• Attack and penetration of networks encrypted with WEP, WPA-PSK and WPA2-PSK
  • Man-in-the-Middle (MiTM) attack replication
  • Beaconing machine detection
  • SSID impersonation
  • Automated traffic sniffing for finding streams of sensitive data
  • Capabilities for joining cracked networks and testing backend systems
  • Comprehensive reporting of wireless testing activities and findings
  • Seamless pivoting between wireless, network, web application and endpoint tests, replicating multi-staged attacks that trace chains of vulnerabilities to sensitive backend data

We can demonstrate the exploitability of iPhone®, Android™ and BlackBerry® smart phones using the same attack techniques employed by criminals today. We demonstrate how mobile devices in your environment can be compromised, but also reveal how attackers can access and manipulate device data to obtain your organization’s intellectual property and potentially defraud, defame or blackmail its end-users.

Examples include:

  • Phishing – Enables you to send emails and texts that determine whether your organization’s employees would fall prey to phishing and spear phishing attacks by clicking through to malicious sites and/or installing nefarious mobile apps.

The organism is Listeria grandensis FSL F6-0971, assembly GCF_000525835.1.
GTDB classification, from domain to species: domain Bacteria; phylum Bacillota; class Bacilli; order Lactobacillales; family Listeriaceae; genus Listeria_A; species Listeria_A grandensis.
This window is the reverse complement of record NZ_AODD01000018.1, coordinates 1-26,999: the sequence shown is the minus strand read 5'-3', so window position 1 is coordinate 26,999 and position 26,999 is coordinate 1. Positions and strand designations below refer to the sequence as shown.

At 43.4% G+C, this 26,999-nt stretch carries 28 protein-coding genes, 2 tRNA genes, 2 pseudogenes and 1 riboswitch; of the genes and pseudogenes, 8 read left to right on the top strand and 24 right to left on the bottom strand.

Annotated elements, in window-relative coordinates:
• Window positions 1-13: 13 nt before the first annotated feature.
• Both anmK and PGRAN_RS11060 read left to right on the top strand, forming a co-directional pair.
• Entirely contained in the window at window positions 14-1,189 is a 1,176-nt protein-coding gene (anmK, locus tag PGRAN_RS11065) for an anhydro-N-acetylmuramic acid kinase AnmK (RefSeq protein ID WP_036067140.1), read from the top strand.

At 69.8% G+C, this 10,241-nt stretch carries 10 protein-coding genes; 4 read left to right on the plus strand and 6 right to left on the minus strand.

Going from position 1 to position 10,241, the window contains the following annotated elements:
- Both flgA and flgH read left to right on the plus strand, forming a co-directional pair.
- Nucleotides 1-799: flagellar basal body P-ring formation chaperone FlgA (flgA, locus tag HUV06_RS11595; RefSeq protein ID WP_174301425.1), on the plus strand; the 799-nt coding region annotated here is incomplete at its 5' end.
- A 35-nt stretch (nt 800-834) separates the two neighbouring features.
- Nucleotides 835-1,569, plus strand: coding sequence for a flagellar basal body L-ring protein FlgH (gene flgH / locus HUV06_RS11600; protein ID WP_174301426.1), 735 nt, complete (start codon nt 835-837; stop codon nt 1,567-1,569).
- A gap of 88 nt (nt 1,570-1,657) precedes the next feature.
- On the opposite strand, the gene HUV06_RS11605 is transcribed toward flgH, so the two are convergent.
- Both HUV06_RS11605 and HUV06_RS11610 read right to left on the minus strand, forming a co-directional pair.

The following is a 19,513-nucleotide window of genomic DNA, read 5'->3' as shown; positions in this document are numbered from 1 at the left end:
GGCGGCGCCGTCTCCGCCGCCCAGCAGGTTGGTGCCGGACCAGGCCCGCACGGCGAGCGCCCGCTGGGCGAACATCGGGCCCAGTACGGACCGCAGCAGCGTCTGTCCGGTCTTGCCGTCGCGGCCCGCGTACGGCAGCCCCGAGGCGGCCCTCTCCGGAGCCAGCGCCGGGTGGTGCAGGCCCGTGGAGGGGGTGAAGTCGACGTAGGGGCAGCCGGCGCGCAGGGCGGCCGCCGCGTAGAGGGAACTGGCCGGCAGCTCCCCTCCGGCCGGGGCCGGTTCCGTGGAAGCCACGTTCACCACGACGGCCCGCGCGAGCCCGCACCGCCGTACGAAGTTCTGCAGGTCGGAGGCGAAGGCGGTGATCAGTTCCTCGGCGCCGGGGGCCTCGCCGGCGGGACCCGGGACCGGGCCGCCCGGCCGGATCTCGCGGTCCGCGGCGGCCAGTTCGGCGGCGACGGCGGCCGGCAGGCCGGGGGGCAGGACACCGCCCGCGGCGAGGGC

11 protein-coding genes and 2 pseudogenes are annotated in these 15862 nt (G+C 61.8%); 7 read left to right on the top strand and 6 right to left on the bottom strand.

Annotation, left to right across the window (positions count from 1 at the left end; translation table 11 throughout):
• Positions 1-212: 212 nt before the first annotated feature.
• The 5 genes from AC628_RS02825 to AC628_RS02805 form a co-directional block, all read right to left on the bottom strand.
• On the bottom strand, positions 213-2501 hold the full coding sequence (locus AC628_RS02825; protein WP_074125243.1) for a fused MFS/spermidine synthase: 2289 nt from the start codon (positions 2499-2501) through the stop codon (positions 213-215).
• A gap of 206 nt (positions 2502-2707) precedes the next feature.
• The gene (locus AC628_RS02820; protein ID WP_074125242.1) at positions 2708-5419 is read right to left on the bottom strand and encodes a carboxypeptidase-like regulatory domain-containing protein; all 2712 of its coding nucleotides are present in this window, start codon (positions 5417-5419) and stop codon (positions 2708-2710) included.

• Web form impersonation – Assess data leakage threats by conducting phishing tests seeded with links to web forms designed to capture and record user-entered data, such as usernames and passwords.
  • Fake wireless access points – Impersonate valid wireless access points in an attempt to trick users into connecting their devices to them.
  • Wireless man-in-the-middle (MITM) attacks – Identifies and monitors wireless networks that have either no encryption or WEP-based encryption and observe any connected devices.